How to protect your things
Identity theft is a serious crime that affects millions of people every year. It’s also a growing problem.
In fact, according to the Federal Trade Commission, there were nearly 9 million victims of identity theft in 2016 alone.
If you’re worried about someone using your personal information to commit fraud, then you should take steps to protect yourself. Here are some ways to keep your identity safe.
What to do if your identity is stolen
If you’re the victim of identity theft, there are essential steps you need to take to help stop an identity thief from continuing to commit fraud in your name, according to the FTC. Act fast.
Contact the companies and banks where you know identity fraud occurred.
Call the fraud department at the companies and financial institutions where you know the identity thief used your personal information. Part of this step may include closing or freezing your accounts that have been compromised.
Contact the credit reporting agencies and place fraud alerts.
You will need to contact at least one of the three major CRAs: Equifax, Experian, or TransUnion. The agency you get is required to contact the other two and share information. But you may want to reach out to each CRA individually to be sure they are on alert as soon as possible that you’ve been a victim of identity theft. The CRAs collect information about you and how you use credit, as well as whether any business has turned your debt over to a collections agency or you’ve filed for bankruptcy.
You’ll want to request a fraud alert, which will last one year. Once a fraud alert has been placed, a business must verify your ID before issuing credit to the person requesting it. This will make it more challenging for someone to open new accounts using your identifying information. You can apply for a fraud alert in all the ways listed below (phone, online, and mail. If you’ve become a victim of identity theft, you also can request an extended fraud alert that lasts for seven years.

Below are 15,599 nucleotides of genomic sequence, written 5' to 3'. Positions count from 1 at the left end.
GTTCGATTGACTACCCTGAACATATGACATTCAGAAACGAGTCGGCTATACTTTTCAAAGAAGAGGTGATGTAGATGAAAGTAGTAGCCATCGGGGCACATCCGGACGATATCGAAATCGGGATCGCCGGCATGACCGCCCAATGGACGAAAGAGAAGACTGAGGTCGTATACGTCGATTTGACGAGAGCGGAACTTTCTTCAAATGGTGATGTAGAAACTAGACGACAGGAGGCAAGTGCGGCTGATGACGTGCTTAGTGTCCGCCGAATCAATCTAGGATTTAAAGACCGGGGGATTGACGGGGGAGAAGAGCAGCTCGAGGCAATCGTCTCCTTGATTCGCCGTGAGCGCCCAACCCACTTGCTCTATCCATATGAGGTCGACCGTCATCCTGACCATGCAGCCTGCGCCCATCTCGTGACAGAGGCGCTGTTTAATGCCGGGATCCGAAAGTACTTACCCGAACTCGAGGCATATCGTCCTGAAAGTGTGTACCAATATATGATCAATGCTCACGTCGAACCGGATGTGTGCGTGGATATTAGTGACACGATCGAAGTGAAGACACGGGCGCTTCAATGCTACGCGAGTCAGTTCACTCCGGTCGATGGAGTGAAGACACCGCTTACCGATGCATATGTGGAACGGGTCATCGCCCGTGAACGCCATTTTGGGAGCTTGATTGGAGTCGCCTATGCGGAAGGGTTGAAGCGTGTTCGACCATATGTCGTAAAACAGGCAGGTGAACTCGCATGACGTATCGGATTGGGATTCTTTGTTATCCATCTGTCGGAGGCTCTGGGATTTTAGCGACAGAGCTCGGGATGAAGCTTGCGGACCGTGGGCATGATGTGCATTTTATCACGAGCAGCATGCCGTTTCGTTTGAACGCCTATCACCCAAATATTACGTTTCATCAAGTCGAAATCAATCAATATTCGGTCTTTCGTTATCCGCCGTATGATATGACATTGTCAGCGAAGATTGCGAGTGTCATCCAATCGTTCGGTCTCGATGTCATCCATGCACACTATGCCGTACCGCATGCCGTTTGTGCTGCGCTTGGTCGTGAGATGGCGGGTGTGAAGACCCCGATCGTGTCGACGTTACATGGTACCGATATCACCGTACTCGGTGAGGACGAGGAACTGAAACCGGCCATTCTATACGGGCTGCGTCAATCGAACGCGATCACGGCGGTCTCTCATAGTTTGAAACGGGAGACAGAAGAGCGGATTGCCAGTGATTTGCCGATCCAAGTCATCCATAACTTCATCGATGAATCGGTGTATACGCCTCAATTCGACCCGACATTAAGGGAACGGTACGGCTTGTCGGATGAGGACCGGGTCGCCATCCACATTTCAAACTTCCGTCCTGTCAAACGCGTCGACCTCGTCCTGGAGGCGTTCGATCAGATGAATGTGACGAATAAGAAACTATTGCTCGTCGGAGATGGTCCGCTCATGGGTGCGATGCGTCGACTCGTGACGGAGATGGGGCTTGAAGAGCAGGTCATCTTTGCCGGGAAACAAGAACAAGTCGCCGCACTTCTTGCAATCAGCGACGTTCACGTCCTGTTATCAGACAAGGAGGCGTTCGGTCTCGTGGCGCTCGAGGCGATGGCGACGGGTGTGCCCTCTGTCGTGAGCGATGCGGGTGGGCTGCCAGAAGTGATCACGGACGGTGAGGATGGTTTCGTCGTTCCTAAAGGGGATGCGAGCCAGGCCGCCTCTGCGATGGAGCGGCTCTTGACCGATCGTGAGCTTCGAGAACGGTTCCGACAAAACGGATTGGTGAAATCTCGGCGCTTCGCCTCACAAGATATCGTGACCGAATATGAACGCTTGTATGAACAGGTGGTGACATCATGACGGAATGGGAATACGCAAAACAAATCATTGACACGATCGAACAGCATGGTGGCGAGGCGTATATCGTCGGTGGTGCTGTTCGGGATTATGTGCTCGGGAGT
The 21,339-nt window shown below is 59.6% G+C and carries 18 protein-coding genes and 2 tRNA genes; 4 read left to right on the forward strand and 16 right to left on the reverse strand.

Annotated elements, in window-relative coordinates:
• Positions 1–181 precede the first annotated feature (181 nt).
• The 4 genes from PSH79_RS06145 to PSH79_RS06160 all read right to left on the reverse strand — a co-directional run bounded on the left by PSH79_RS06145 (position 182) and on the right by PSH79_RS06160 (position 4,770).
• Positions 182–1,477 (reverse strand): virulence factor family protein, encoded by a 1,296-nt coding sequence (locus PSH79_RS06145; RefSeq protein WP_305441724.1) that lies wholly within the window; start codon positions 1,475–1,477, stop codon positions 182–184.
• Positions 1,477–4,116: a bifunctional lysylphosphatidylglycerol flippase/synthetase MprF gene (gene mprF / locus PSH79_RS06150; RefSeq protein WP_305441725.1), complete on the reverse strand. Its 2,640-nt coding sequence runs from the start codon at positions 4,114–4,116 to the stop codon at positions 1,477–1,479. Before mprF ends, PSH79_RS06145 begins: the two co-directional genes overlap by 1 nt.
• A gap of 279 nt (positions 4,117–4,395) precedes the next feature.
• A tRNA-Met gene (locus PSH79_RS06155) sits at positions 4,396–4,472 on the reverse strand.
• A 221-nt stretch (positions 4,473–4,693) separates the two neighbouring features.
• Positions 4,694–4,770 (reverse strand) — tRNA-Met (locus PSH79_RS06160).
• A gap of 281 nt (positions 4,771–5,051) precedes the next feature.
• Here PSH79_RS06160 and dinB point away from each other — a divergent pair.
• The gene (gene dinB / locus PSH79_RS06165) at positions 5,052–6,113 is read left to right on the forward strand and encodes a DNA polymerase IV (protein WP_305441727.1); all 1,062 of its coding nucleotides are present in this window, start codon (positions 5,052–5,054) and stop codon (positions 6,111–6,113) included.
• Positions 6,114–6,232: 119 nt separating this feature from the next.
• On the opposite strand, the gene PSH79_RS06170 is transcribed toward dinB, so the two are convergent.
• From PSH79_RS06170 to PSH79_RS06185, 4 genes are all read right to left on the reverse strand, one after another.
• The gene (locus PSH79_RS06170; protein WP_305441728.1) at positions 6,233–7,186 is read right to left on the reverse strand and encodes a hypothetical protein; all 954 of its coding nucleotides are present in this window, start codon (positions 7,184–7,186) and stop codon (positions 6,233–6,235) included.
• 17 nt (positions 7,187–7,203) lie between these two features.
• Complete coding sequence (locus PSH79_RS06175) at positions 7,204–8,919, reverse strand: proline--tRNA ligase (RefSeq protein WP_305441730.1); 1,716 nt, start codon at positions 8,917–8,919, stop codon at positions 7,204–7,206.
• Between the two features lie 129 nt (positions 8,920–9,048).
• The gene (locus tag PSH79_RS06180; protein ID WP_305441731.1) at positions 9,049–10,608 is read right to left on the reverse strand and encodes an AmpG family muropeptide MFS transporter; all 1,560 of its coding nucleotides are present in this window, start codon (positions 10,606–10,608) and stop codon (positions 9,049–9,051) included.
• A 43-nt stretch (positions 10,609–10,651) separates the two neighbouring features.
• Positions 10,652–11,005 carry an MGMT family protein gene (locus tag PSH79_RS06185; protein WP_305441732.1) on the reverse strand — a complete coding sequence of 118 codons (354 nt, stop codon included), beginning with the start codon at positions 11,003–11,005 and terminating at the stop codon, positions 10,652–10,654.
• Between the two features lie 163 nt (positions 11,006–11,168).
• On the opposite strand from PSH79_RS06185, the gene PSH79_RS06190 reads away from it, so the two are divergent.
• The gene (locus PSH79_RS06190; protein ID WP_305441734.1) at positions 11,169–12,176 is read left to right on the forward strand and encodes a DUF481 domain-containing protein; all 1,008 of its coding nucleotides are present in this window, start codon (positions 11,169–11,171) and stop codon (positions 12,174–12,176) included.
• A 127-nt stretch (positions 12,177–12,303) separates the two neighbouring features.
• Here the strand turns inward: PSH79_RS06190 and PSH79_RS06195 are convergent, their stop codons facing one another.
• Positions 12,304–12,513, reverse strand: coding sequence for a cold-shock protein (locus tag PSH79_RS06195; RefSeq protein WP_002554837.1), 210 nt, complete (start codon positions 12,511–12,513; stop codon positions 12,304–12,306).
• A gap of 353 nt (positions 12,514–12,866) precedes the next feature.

Alert you’re concerned about fraudulent activity on your card, call the number printed on the back of your card and report it immediately. So that when someone tries to open an account in your name, it’s said to all three CRAs. You can also ask them to freeze your accounts until further notice.
Notify affected creditors or banks
Your first order of business should be contacting your creditor or bank as soon as possible.
Most credit cards have zero-liability policies and other protections for cardholders affected by identity theft. But in the case of credit card fraud, you are also protected under the Fair Credit Billing Act, which specifies that the maximum liability for unauthorized charges is just $50.
On the other hand, ATM or debit cards and electronic transfers from your bank account fall under the Electronic Fund Transfer Act. Under the terms of this law, consumers must act fast.
Reporting a lost or stolen ATM or debit card before any fraudulent transactions will let you off the hook for any changes made after that. Otherwise, you have a short window of two business days after learning about the loss to report unauthorized charges or transfers at a maximum loss of $50. The liability limit increases to $500 if you report between two and 60 days after the statement reflecting the fraud is mailed. Reporting after 60 days can leave you with unlimited liability.
Regardless of the type of account you believe is compromised or the liability that comes with it, it’s in your best interest to report suspicious activity as soon as possible.
Change your passwords regularly. Make sure you don’t reuse them across multiple accounts.
Use different email addresses for each account. This way, if one gets hacked, you won’t lose access to all of your funds.
Steps to follow after a theft:
Once you’ve filed an identity theft report and a police report, you should share them with your creditor as well.
Your lender might require additional documentation, such as proof of insurance or tax returns.
Monitor your statements closely
If you suspect something fishy going down, check your monthly bills carefully. Look for unusual purchases, missing items, or anything else that doesn’t seem right. It could mean that thieves are trying to get their hands on your info.
Keep track of your spending habits.
Keep careful records of every purchase you make. Please note where you bought things, what time you purchased them, who was present during the transaction, etc. These details can help identify potential suspects.
Don’t give up hope
Identity theft isn’t always easy to spot. Thieves often try to cover their tracks by making minor changes to their financial documents. They may even change your address without telling you. So don’t assume that no crime took place because there aren’t obvious signs of identity theft.
These are some of the ways to stay away from theft!